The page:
• Coverage across all financial sectors, allowing for the management of financial risk across those areas, given the interconnectivity of all types of financial service
    • The presumptive equivalence on day 1 for all new U.K. or EU financial services measures introduced
    • A “no cliff edge” provision—ensuring that any in-flight contracts run off to completion at the moment of any withdrawal of equivalence for a particular sub-sector
    • No “strings attached,” avoiding any politicisation or attempt to impose extraneous standards on the other party which go beyond the need for the avoidance of systemic risk and the protection of each party’s consumers
  • In order to assist the Eurozone on its current journey towards integration, the U.K. can offer:
    • To continue to apply low-risk weightings for Eurozone bonds for capital, collateral and liquidity purposes but subject to the U.K.’s ability to impose top-up capital charges and to take other counterbalancing measures
    • To permit the inward branching of EU financial institutions such that they continue to operate under the EU’s “home state” prudential regulation, despite this being based on the flawed assumption that the Eurozone’s sub-sovereign member state bonds are sovereign—and therefore EU regulation and home state supervision make no top-up capital adjustment for Eurozone risk carried by EU institutions
      • However, this should be subject to a systemic risk cap based on the size of the overall Eurozone risk exposure embodied in these institutions and the potential for seepage of this risk into the global financial markets
    • To allow consumer protection regulation to be determined by the host state, with a mechanic for the enforcement of reasonable penalties; “consumers” would be narrowly defined as genuine (individual) consumers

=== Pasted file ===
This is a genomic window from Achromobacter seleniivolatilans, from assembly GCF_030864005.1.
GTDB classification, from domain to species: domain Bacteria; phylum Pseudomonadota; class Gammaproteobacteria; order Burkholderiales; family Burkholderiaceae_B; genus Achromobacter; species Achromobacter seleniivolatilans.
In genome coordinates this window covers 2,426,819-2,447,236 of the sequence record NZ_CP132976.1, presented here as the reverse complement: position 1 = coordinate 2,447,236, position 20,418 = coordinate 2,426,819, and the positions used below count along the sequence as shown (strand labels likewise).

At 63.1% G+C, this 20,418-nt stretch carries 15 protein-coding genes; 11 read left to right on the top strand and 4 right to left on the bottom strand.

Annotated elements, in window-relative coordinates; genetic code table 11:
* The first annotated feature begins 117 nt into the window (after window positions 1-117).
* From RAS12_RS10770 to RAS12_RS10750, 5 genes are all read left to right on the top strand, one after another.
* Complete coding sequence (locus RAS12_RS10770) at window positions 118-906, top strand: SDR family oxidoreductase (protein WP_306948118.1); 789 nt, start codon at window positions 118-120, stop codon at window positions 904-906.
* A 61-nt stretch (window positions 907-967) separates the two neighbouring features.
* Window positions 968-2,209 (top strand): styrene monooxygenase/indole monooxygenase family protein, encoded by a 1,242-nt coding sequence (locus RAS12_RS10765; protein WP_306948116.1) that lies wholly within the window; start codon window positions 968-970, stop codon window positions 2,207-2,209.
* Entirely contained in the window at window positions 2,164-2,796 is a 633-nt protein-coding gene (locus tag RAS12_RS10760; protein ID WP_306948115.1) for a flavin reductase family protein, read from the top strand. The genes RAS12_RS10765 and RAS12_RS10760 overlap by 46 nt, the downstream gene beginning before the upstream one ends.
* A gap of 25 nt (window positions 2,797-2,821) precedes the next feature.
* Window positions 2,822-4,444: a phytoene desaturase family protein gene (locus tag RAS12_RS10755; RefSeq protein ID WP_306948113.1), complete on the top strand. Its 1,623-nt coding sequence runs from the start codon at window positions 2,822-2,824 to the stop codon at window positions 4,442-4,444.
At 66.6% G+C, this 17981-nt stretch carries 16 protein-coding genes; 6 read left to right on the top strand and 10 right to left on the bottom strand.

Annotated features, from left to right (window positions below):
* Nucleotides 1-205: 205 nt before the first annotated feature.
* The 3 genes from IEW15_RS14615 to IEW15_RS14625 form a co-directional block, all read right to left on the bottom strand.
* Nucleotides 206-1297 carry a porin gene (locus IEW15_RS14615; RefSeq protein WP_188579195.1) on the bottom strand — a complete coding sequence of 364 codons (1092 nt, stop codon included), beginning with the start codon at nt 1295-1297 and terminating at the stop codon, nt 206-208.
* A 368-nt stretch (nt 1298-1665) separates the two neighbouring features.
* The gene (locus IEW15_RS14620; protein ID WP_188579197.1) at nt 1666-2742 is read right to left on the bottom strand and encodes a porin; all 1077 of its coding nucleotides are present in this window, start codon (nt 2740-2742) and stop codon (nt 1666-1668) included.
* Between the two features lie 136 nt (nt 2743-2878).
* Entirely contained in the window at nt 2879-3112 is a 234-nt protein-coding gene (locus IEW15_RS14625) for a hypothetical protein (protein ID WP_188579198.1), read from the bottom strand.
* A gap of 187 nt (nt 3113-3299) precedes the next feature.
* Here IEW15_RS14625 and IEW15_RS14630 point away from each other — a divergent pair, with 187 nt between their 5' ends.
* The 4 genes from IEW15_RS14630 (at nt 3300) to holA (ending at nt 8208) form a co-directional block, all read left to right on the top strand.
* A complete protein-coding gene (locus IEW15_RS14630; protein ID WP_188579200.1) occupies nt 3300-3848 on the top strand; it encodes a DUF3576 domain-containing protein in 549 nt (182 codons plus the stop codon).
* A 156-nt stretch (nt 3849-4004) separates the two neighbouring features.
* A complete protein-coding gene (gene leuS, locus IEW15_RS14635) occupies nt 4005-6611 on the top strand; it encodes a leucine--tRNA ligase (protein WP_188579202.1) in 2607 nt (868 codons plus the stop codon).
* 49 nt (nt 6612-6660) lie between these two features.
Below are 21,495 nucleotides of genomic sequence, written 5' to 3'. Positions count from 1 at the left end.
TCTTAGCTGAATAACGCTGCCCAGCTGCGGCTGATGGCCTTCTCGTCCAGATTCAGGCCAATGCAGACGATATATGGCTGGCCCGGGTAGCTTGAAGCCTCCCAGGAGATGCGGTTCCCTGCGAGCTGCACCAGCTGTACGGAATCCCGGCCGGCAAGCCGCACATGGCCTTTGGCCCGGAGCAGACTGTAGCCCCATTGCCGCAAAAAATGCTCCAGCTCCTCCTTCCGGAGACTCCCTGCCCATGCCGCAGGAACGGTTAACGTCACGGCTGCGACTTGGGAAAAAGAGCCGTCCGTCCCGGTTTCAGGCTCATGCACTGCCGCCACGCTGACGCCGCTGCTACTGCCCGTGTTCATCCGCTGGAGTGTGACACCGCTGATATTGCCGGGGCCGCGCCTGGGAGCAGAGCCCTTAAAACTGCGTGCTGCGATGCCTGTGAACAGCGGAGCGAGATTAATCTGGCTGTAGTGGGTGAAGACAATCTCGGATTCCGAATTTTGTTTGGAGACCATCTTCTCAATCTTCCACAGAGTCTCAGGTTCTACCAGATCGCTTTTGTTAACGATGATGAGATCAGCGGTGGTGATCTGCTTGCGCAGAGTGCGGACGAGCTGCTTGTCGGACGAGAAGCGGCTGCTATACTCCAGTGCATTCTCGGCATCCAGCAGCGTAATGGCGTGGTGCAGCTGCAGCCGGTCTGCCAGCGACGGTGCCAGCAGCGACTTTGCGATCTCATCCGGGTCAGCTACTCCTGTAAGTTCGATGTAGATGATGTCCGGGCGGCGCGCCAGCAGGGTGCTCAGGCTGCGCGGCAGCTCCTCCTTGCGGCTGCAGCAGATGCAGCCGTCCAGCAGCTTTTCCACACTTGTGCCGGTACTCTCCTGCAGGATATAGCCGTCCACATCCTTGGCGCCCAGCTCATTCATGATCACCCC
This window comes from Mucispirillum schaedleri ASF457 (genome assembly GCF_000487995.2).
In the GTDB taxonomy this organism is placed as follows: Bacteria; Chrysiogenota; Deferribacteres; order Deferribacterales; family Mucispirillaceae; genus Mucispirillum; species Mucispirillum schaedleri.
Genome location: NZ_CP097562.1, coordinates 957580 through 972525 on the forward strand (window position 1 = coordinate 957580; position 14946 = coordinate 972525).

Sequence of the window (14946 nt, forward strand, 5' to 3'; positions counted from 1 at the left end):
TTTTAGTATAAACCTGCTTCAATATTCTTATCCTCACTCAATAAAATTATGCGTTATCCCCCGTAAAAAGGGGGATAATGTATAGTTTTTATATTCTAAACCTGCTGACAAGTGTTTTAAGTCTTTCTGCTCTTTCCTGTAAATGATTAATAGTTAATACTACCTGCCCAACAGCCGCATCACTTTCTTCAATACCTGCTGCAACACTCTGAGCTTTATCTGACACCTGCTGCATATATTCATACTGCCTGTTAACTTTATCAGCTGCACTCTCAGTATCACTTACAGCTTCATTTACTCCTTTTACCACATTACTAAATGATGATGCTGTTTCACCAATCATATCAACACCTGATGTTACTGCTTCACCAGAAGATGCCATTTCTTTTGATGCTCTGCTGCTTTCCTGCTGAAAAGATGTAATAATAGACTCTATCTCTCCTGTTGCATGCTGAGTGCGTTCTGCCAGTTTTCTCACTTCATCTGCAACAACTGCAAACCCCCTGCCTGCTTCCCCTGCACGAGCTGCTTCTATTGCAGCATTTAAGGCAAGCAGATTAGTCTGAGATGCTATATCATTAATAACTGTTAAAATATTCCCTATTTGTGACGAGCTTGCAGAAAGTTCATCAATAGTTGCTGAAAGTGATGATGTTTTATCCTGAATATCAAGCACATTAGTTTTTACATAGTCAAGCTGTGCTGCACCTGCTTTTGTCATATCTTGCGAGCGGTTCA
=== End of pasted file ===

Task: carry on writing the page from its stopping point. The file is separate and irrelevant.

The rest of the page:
• EU approaches which cannot be considered part of any Equivalence arrangement:
    • U.K. would not be a law-taker and should have the ability as a sovereign to determine its own legal framework. U.K. should have a choice to diverge from global standards if it see fit and risk non-equivalence in particular areas
    • EU laws relating to Eurozone monetary or other related policy would not become part of U.K. law or regulation; all regulation must be crafted by the U.K. solely in the interests of itself and in protecting the global market which it hosts
    • Cross-border recognition:
      • Caveated recognition of EU prudential decision-making, so that counterbalancing measures can be taken where necessary
      • The recognition of BRRD[4] resolutions only where these have been fairly applied across all creditors
      • The inclusion of a mirror to the EU-Singapore BIT provision[5] that equalises U.K.-based holders of EU/Eurozone debt with those in the EU/Eurozone itself
      • No use of the EU’s European Market Infrastructure Regulation[6] and related legislation to require U.K. clearing houses to take Eurozone (sub-)sovereign bonds or apply, or disapply, particular haircuts to such assets
  • No attempts to force business to each other’s market but the acceptance that market forces should determine where business is conducted


[1]  Managing Euro Risk: Saving Investors from Systemic Risk, Barnabas Reynolds, David Blake and Robert Lyddon, Politeia, February 2020.
[2]  Bank of England stress tests require banks to hold additional loss-absorbing capital to protect them—and the global market—from quite extreme events that might arise in the Eurozone, eg a 4% fall in Eurozone GDP, a 20% fall in Eurozone residential property prices and a 26% fall in commercial property prices. The European Banking Authority, which applies stress tests for the Eurozone banks, does not make any such assumptions. Nor does the U.S. Federal Reserve seek to address the issue either.
[3]  A Template for Enhanced Equivalence, by Barnabas Reynolds, Politeia, July 2017.
[4]  The Bank Recovery & Resolution Directive 2014/59/EU.
[5]  The Investment Protection Agreement between the European Union and its Member States and the Republic Of Singapore, 14 November 2019.
[6]  Regulation (EU) No 648/2012.

Authors and Contributors

Barnabas Reynolds


Financial Institutions Advisory & Financial Regulatory

+44 20 7655 5528

+44 20 7655 5528